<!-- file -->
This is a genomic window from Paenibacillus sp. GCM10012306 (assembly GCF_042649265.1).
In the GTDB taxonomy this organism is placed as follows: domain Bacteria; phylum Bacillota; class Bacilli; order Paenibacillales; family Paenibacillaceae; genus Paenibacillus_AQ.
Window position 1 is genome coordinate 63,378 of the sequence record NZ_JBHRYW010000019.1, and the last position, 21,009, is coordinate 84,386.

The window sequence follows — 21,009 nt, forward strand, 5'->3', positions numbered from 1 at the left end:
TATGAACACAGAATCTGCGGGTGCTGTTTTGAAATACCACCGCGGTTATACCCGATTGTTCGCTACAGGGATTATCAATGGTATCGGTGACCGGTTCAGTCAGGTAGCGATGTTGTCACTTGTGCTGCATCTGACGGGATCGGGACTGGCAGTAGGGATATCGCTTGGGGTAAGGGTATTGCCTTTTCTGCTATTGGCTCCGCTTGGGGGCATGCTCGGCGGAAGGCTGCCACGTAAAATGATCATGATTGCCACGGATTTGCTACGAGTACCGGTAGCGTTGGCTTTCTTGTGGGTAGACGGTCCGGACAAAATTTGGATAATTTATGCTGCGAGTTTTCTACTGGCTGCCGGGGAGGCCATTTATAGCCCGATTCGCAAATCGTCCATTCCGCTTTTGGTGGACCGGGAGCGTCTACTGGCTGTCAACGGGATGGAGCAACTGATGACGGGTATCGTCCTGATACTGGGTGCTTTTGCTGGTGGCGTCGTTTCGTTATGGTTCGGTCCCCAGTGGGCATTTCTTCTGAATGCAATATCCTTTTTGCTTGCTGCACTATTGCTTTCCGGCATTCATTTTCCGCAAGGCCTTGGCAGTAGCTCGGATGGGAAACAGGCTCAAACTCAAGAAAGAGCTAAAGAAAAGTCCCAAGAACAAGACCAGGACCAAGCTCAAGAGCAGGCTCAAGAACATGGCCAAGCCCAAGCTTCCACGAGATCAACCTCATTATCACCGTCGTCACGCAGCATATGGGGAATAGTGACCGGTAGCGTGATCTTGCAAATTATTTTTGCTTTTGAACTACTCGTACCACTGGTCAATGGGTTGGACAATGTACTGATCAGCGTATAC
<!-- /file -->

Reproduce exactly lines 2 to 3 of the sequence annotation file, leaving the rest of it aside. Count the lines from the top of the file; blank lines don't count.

In the GTDB taxonomy this organism is placed as follows: domain Bacteria; phylum Bacillota; class Bacilli; order Paenibacillales; family Paenibacillaceae; genus Paenibacillus_AQ.
Window position 1 is genome coordinate 63,378 of the sequence record NZ_JBHRYW010000019.1, and the last position, 21,009, is coordinate 84,386.